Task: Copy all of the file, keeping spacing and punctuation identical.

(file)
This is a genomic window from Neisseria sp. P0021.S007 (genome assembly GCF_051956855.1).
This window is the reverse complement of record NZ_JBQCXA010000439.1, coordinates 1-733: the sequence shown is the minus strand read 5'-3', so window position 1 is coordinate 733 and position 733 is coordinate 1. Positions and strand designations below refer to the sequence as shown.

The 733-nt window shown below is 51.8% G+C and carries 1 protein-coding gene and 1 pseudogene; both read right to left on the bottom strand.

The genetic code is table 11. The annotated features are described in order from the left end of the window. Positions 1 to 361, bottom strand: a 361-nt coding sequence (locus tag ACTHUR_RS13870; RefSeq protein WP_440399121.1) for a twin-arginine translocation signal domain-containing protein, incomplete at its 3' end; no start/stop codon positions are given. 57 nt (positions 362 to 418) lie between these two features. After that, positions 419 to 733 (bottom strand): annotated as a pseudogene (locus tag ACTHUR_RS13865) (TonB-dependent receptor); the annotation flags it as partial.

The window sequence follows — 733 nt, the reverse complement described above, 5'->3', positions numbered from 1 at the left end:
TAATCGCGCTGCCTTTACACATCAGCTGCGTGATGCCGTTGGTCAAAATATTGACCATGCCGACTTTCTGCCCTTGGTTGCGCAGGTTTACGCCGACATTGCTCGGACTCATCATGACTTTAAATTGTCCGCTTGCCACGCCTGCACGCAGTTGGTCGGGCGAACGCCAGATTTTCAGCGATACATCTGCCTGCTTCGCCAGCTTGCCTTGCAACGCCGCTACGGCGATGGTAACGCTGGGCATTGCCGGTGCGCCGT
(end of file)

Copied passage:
This is a genomic window from Neisseria sp. P0021.S007 (genome assembly GCF_051956855.1).
This window is the reverse complement of record NZ_JBQCXA010000439.1, coordinates 1-733: the sequence shown is the minus strand read 5'-3', so window position 1 is coordinate 733 and position 733 is coordinate 1. Positions and strand designations below refer to the sequence as shown.

The 733-nt window shown below is 51.8% G+C and carries 1 protein-coding gene and 1 pseudogene; both read right to left on the bottom strand.

The genetic code is table 11. The annotated features are described in order from the left end of the window. Positions 1 to 361, bottom strand: a 361-nt coding sequence (locus tag ACTHUR_RS13870; RefSeq protein WP_440399121.1) for a twin-arginine translocation signal domain-containing protein, incomplete at its 3' end; no start/stop codon positions are given. 57 nt (positions 362 to 418) lie between these two features. After that, positions 419 to 733 (bottom strand): annotated as a pseudogene (locus tag ACTHUR_RS13865) (TonB-dependent receptor); the annotation flags it as partial.

The window sequence follows — 733 nt, the reverse complement described above, 5'->3', positions numbered from 1 at the left end:
TAATCGCGCTGCCTTTACACATCAGCTGCGTGATGCCGTTGGTCAAAATATTGACCATGCCGACTTTCTGCCCTTGGTTGCGCAGGTTTACGCCGACATTGCTCGGACTCATCATGACTTTAAATTGTCCGCTTGCCACGCCTGCACGCAGTTGGTCGGGCGAACGCCAGATTTTCAGCGATACATCTGCCTGCTTCGCCAGCTTGCCTTGCAACGCCGCTACGGCGATGGTAACGCTGGGCATTGCCGGTGCGCCGT